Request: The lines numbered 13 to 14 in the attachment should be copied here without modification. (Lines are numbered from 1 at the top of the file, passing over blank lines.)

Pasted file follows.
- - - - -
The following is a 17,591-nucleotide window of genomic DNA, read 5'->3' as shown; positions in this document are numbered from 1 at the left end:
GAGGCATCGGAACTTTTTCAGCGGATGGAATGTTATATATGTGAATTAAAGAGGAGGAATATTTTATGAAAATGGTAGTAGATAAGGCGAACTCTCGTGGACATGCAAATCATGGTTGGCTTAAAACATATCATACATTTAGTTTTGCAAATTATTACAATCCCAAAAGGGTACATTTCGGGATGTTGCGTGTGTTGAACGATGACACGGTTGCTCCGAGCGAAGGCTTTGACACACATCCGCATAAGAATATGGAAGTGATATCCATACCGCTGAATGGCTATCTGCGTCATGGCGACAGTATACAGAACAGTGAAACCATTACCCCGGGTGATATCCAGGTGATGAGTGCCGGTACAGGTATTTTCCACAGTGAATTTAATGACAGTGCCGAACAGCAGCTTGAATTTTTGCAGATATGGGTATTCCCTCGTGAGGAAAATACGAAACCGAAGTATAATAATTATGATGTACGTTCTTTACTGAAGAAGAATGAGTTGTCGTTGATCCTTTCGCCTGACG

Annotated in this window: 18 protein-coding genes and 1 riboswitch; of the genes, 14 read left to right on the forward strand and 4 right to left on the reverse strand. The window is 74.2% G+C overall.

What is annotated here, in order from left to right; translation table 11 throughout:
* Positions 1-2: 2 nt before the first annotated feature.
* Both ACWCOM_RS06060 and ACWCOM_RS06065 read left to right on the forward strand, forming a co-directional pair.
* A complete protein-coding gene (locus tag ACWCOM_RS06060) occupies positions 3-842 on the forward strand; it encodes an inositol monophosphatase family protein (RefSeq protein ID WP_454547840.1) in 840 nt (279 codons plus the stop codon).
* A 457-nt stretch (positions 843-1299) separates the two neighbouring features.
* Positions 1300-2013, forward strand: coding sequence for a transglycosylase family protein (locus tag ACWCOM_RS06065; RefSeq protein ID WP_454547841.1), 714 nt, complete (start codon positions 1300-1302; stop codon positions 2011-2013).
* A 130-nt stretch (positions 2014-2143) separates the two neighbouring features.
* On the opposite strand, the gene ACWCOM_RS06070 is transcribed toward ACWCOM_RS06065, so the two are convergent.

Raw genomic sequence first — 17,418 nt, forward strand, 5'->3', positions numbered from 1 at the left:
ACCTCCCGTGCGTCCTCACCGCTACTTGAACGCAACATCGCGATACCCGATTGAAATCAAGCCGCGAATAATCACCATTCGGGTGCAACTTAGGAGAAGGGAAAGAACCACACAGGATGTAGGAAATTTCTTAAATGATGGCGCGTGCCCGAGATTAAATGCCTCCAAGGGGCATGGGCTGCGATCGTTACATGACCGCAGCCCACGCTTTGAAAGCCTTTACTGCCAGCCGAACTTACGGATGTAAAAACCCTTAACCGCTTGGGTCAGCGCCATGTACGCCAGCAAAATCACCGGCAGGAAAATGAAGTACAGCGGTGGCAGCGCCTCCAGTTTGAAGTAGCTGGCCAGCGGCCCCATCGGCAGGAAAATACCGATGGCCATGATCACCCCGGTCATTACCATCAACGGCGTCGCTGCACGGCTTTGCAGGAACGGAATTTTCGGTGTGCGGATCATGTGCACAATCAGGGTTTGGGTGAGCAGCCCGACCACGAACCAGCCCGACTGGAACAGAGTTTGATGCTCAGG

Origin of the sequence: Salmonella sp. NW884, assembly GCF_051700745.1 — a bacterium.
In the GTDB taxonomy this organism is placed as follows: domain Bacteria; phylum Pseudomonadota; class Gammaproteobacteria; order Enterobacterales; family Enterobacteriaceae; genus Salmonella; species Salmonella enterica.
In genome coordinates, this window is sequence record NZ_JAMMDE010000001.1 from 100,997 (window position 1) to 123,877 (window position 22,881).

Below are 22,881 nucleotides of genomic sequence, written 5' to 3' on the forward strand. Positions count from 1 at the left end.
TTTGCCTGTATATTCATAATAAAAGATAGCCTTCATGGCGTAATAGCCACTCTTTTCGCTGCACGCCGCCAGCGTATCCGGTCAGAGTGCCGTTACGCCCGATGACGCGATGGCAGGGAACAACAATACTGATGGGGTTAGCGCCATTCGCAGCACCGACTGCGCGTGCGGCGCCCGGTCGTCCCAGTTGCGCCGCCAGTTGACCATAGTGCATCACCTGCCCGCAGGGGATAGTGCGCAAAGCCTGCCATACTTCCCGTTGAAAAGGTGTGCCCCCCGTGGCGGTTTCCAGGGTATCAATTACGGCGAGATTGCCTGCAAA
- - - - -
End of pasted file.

ACCTCCCGTGCGTCCTCACCGCTACTTGAACGCAACATCGCGATACCCGATTGAAATCAAGCCGCGAATAATCACCATTCGGGTGCAACTTAGGAGAAGGGAAAGAACCACACAGGATGTAGGAAATTTCTTAAATGATGGCGCGTGCCCGAGATTAAATGCCTCCAAGGGGCATGGGCTGCGATCGTTACATGACCGCAGCCCACGCTTTGAAAGCCTTTACTGCCAGCCGAACTTACGGATGTAAAAACCCTTAACCGCTTGGGTCAGCGCCATGTACGCCAGCAAAATCACCGGCAGGAAAATGAAGTACAGCGGTGGCAGCGCCTCCAGTTTGAAGTAGCTGGCCAGCGGCCCCATCGGCAGGAAAATACCGATGGCCATGATCACCCCGGTCATTACCATCAACGGCGTCGCTGCACGGCTTTGCAGGAACGGAATTTTCGGTGTGCGGATCATGTGCACAATCAGGGTTTGGGTGAGCAGCCCGACCACGAACCAGCCCGACTGGAACAGAGTTTGATGCTCAGG

Origin of the sequence: Salmonella sp. NW884, assembly GCF_051700745.1 — a bacterium.